Ukrainian Supreme Liberation Council (Українська головна визвольна рада, or УГВР; Ukrainska holovna vyzvolna rada, or UHVR). A body formed toward the end of the Second World War by members of the Ukrainian Insurgent Army (UPA) and the Organization of Ukrainian Nationalists (OUN) to provide political leadership for Ukrainian independentist forces. It proclaimed itself the ‘supreme organ of the Ukrainian people in its war of revolutionary liberation.’ The council's organizers hoped to establish a broader political and social base for armed resistance to both the German and the Bolshevik occupational forces and sought to attract support from outside the OUN, although the OUN would continue to serve as the UHVR's ideological and organizational foundation.
In January 1944 Lev Shankovsky, as a leader of UPA forces, headed the initiating commission that established contacts with representatives of former Ukrainian political parties as well as nonpartisan activists. Representatives of the OUN (Melnyk faction) declined to participate in the undertaking. The founding meetings of the UHVR were held on 11–15 July 1944 near Nedilna, in the Sambir region, under the protection of UPA forces. There were 20 participants; another 5 people had agreed to accept mandates but were unable to attend. The majority at the founding meeting were not OUN members, and 10 of them were from the northwestern Ukrainian lands and central Ukraine. The proceedings, chaired by Rostyslav Voloshyn, resulted in the election of a provisional executive (presidium), the formulation of a social and political platform, and the proclamation of a universal to the Ukrainian people. The UHVR resolved to adopt democratic principles of state and political life and outlined the social and economic policies it believed a future Ukrainian administration would institute. The presidium included the president, K. Osmak, of Kyiv; the vice-president, Vasyl Mudry; the director of the general secretariat, Roman Shukhevych; Ivan Hrynokh; and Ivan Vovchuk.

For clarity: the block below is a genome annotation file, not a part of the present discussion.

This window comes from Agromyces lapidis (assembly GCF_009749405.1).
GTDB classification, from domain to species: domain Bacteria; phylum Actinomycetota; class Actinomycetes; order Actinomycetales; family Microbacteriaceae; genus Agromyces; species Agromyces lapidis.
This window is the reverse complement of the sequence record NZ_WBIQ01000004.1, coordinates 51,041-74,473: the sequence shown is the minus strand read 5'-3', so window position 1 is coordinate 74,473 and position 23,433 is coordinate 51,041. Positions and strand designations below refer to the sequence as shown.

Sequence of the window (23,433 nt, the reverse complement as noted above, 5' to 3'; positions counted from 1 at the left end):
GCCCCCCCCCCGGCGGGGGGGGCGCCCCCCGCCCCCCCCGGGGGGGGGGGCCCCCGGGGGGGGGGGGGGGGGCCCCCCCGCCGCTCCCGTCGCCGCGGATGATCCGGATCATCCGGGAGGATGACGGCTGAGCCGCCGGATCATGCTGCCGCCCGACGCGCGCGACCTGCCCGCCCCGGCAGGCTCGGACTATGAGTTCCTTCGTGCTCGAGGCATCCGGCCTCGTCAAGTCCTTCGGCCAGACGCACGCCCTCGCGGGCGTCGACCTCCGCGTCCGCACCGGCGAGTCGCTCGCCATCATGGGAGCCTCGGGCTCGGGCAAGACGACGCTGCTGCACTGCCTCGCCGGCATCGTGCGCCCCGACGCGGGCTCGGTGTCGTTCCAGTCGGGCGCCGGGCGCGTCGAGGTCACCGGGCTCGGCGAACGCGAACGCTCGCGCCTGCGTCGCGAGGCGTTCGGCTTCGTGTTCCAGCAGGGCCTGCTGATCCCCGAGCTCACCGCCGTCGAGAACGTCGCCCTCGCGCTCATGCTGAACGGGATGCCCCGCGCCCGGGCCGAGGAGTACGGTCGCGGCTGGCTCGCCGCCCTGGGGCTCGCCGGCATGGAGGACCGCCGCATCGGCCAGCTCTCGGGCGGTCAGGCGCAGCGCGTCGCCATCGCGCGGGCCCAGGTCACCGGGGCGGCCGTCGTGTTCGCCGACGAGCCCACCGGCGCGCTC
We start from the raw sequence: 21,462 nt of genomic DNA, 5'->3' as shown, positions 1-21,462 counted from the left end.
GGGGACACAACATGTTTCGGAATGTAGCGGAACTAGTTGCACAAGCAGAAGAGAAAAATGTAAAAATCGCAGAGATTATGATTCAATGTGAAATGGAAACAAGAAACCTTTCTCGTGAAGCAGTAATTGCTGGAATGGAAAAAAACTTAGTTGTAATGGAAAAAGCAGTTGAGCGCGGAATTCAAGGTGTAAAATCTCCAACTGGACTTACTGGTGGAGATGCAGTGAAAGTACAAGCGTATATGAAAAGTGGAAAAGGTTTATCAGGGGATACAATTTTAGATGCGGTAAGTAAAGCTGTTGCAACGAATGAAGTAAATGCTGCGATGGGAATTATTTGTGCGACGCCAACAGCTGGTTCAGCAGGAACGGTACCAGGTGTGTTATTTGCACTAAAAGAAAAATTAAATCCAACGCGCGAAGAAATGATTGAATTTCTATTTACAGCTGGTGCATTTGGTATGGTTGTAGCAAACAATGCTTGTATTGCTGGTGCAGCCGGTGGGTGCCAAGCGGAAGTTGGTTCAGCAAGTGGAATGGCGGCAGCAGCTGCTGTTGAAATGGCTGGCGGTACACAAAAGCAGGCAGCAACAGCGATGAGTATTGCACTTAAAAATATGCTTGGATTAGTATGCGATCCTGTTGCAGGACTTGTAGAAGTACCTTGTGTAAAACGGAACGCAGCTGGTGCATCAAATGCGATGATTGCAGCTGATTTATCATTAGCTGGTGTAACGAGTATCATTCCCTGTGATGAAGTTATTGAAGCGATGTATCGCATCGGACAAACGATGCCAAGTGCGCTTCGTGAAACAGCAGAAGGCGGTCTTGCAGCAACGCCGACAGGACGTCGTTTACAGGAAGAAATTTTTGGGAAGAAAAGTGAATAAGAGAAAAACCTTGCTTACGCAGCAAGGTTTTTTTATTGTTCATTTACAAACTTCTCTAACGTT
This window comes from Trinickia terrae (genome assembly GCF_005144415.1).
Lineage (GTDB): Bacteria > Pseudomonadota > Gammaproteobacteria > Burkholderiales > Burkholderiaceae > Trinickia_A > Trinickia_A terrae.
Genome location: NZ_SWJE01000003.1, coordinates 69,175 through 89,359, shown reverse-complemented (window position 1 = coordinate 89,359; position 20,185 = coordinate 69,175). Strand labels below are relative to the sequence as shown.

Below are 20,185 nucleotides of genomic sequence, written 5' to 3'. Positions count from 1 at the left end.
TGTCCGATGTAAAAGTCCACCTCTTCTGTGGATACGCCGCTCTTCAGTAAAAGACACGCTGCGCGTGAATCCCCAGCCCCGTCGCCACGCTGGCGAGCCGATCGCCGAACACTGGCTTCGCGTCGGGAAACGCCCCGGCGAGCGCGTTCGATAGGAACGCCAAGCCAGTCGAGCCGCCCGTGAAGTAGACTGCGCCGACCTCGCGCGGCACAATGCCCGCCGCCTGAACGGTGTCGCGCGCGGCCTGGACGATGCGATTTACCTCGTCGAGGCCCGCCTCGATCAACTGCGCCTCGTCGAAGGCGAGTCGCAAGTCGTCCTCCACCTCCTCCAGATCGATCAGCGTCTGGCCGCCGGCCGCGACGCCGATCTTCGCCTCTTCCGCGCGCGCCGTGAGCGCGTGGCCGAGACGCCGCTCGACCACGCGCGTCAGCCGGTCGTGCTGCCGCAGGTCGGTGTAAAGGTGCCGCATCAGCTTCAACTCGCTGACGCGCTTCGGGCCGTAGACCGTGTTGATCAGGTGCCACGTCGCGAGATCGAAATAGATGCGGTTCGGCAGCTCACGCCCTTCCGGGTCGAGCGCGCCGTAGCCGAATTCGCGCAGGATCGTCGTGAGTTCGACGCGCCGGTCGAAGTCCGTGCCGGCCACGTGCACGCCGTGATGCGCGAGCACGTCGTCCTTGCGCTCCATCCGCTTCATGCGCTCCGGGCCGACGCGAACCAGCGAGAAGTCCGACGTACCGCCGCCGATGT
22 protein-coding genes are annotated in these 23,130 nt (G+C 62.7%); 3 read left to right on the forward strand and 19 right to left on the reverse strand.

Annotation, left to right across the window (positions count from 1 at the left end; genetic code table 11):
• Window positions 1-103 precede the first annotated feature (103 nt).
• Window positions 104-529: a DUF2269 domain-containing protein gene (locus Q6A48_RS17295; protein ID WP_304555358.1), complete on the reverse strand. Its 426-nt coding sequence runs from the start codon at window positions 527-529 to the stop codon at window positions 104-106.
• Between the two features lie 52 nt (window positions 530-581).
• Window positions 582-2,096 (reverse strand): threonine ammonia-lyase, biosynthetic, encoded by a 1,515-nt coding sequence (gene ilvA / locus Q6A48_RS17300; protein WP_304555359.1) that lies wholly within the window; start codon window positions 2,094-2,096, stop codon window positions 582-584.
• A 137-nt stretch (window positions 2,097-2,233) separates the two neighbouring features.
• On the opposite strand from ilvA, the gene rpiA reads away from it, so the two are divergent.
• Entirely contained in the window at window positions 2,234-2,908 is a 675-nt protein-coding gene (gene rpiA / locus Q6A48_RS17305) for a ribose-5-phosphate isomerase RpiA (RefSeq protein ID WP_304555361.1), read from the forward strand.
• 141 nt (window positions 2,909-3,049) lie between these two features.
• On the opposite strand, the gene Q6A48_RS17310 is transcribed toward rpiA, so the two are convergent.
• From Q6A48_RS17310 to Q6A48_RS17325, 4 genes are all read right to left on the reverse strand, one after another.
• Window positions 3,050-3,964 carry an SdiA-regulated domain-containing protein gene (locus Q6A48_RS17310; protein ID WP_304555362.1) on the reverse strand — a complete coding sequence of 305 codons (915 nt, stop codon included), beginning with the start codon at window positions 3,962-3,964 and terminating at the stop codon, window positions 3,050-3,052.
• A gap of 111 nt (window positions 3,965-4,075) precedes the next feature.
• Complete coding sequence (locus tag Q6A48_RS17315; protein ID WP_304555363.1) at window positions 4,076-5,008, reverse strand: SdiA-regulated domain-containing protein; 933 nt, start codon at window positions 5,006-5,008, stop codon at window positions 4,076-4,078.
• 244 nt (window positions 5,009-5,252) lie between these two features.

In Soviet-occupied Ukraine the UHVR co-ordinated armed resistance through the UPA and waged a political and propaganda campaign against the Soviet authorities through the OUN. It also aimed its propaganda at Red Army detachments in Western Ukraine. Its official publications were Visnyk UHVR (1944–5), Biuro informatsiï UHVR (9 issues, 1948–51), and Samostiinist’ (1 issue, 1946). Petro Poltava headed the information bureau. In 1946 the UHVR organized a boycott of the Soviet-sponsored elections. It also opposed the forced liquidation of the Ukrainian Catholic church.
In October 1949 the UHVR, the Ukrainian Insurgent Army, and the Organization of Ukrainian Nationalists issued a joint communiqué, Zvernennia voiuiuchoï Ukraïny do vsieï ukraïns’koï emigratsiï (An Appeal of Fighting Ukraine to the Entire Ukrainian Emigration), as a call for people to mobilize around the independence issue beyond Ukraine's borders. After Roman Shukhevych's death in 1950, Vasyl Kuk headed the general secretariat. According to Soviet sources, Kuk was captured in the mid-1950s. Likewise, most other members of the UHVR in Ukraine were either killed or arrested, and the organization was effectively eliminated there.